a women listening to the radio after she requested a song to play

How Songs Are Chosen for Airplay (How They Get On The Radio)

You’re listening to your favorite radio station wondering why some songs are played while others don’t make it on the air.

I am a program director. I’m in charge of deciding what songs are played on my station and when.

I’m sure it sounds like a glamorous job, listening to music all day. While it has its ups, it is a complicated job and not for the faint of heart.

I have experience programming country and alternative rock. While the audience is different, the process of putting a song on the air is the same.

Here’s a little behind-the-scenes snippet of how it all works.

So Much Data

Radio is an art and a science with much emphasis on science.

If you thought radio didn’t involve numbers or math, I have news for you.

Most stations use all types of data to make informed programming choices.

  • Demographics: This is the characteristics of the audience. Demographics determine the race, gender, age, income and other key factors that make up the audience.
  • Psychographics: This is the audience’s beliefs and lifestyle choices. Is the audience religious? Do they own a home? Do they like travel?
  • Focus Groups: Many stations rely on focus groups as a measure of how well a song will perform. A song that doesn’t test well won’t make the final cut.
  • Charts: Charts indicate how well a song is performing or how well it is selling. Stations that play new music regularly pull chart information.

Here’s how this data collection works out.

The country station I programmed was located in a small, close knit city in the South. The average age is 36. It’s a religious and conservative community.

The alternative rock station is nationally broadcast and patterned after large market stations. Think Dallas or Chicago. The average listener is 25-45 years old.

Country is storytelling and values. The music and other content should reflect the average country music listener. Alternative rock is edgier.

Both genres are what we call lifestyle brands. You may have an image in your mind of the average country or alt rock listener and how they dress.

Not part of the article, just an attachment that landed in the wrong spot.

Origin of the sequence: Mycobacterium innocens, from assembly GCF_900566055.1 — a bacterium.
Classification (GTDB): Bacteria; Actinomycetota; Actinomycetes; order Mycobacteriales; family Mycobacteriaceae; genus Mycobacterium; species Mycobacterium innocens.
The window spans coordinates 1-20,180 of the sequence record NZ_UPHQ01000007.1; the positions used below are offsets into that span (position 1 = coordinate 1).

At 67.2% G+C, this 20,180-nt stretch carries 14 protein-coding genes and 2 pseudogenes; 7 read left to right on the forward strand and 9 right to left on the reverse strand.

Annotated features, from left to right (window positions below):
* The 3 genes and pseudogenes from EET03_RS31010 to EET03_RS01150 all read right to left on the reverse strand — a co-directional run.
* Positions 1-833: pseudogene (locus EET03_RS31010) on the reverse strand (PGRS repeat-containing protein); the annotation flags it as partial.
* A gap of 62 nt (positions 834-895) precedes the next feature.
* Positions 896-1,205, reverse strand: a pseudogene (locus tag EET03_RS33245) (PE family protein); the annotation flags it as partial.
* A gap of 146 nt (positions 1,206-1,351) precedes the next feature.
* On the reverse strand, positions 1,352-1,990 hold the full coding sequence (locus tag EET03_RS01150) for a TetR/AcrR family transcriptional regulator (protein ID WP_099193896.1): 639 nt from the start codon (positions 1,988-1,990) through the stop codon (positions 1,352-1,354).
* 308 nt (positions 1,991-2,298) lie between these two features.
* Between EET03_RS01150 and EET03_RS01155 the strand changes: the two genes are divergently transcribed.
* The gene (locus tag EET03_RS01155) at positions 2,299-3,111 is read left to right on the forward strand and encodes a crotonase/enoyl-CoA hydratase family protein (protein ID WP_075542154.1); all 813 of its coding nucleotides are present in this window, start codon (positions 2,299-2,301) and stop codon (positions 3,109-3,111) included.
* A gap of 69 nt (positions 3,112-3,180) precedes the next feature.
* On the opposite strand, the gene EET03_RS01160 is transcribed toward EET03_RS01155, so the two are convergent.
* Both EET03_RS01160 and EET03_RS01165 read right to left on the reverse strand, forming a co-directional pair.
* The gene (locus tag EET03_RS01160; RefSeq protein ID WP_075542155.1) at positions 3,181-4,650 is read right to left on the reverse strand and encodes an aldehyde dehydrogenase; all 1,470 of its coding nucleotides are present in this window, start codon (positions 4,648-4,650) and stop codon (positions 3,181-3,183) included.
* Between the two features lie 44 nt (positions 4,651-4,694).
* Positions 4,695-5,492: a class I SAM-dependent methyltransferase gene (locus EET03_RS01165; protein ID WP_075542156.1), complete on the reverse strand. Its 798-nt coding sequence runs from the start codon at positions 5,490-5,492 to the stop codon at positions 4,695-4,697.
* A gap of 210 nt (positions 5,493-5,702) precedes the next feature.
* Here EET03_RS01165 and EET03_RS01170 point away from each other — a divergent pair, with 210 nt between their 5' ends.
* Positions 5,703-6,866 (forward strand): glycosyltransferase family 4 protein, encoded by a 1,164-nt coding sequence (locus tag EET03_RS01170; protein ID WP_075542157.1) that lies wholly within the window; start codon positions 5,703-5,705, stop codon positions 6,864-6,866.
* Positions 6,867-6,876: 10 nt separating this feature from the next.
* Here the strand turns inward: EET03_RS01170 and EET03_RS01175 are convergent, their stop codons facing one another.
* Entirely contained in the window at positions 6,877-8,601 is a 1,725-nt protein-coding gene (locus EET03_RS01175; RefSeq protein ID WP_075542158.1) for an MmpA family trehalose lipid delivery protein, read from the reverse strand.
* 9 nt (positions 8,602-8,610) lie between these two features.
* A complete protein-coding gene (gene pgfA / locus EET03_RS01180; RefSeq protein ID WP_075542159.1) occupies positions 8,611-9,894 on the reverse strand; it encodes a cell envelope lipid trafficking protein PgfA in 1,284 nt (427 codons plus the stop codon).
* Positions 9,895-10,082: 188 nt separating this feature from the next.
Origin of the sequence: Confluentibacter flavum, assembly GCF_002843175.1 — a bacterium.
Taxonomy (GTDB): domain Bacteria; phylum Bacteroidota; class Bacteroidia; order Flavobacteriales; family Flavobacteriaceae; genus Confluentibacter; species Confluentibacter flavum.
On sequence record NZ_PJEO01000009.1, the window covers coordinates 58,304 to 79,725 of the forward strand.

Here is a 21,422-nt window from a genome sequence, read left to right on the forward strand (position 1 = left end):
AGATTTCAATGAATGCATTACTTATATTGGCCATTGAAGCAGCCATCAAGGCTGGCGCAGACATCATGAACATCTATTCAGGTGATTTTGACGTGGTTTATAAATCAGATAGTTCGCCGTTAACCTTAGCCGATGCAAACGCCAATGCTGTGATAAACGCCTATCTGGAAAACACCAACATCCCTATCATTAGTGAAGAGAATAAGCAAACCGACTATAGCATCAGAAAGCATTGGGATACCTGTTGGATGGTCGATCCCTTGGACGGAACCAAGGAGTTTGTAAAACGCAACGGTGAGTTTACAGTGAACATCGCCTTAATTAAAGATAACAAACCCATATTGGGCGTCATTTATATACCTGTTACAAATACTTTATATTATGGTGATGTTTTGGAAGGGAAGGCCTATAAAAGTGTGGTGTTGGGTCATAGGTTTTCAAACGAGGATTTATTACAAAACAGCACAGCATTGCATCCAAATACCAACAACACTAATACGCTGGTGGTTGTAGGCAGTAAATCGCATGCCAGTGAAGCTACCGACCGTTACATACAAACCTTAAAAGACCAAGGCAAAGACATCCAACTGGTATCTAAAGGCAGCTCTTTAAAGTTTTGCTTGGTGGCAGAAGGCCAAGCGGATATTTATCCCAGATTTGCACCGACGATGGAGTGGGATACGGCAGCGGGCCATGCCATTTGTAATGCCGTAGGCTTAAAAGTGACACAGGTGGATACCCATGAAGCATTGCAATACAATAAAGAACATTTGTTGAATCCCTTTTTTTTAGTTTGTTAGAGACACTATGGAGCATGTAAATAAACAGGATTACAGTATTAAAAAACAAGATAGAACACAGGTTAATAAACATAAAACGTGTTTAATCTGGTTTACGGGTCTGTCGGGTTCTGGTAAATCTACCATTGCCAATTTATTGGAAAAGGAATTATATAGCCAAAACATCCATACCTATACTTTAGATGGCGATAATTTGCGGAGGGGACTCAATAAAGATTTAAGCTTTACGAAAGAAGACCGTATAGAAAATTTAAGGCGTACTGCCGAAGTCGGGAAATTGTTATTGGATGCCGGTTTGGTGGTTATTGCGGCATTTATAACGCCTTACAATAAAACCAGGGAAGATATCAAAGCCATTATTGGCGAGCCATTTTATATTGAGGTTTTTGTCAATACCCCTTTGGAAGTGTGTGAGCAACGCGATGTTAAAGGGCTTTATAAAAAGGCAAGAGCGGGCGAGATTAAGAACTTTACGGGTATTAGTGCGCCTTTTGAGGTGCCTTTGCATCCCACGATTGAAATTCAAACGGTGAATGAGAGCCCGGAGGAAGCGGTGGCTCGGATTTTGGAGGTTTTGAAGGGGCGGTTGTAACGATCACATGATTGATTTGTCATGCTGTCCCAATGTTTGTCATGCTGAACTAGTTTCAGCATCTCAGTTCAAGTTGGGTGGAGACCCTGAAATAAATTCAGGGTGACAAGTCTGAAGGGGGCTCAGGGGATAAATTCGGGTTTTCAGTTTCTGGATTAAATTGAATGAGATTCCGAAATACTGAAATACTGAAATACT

I use the data I have to decide content. Every market, or city-wide ratings area, is different. We decided to play a southern gospel show on the country station on Sunday mornings. I might not make the decision in another city where the audience isn’t as religious.

Data is obviously the science part.

But data isn’t the only tool.

Good ‘Ole Intuition

Sometimes a program or music director has to rely on intuition. This isn’t a skill that is easily taught.

If you’re a trend watcher and know what is popular before others do, you may have a knack for radio programming.

Some people know a hit song when they hear it. Not every song is out long enough before it can pass muster through a focus group or chart.

Another important component to song selection is knowing when to let a song go. We call this burn. A song burns when it’s overplayed.

You could look at the charts, but what works for one market may not work for another market. You have to know the frequency a song should play.

Intuition is the difference between a mediocre and a great station.

Where the charts and data fail, intuition takes over.

Putting it All Together

One piece of advice I give budding radio personalities is it all starts with the audience. You’re not programming for yourself.

There is music I am not fond of at all. I do have enough wisdom to know when the song will go over well with my audience.

It’s the one mistake new employees make. They select the songs and artists they like. They avoid the songs they don’t like.

I worked for a country station that refused to play Taylor Swift. Needless to say, the general manager was not a Swiftie.

But here’s the problem.

Taylor is the most played, most requested, and most purchased artist of our time. She is consistently breaking records.

The audience will find Taylor Swift music one way or another whether through another station or streaming services.

Data gives us the clue as to what the audience wants. Mix data with a little trend watching and intuition, and you have a winning formula.

Next time you listen to a song on the radio, think about all the work it took to get there. It’s not as simple as playing a song and hoping it works.

It takes a lot of art and science to make it to the top.

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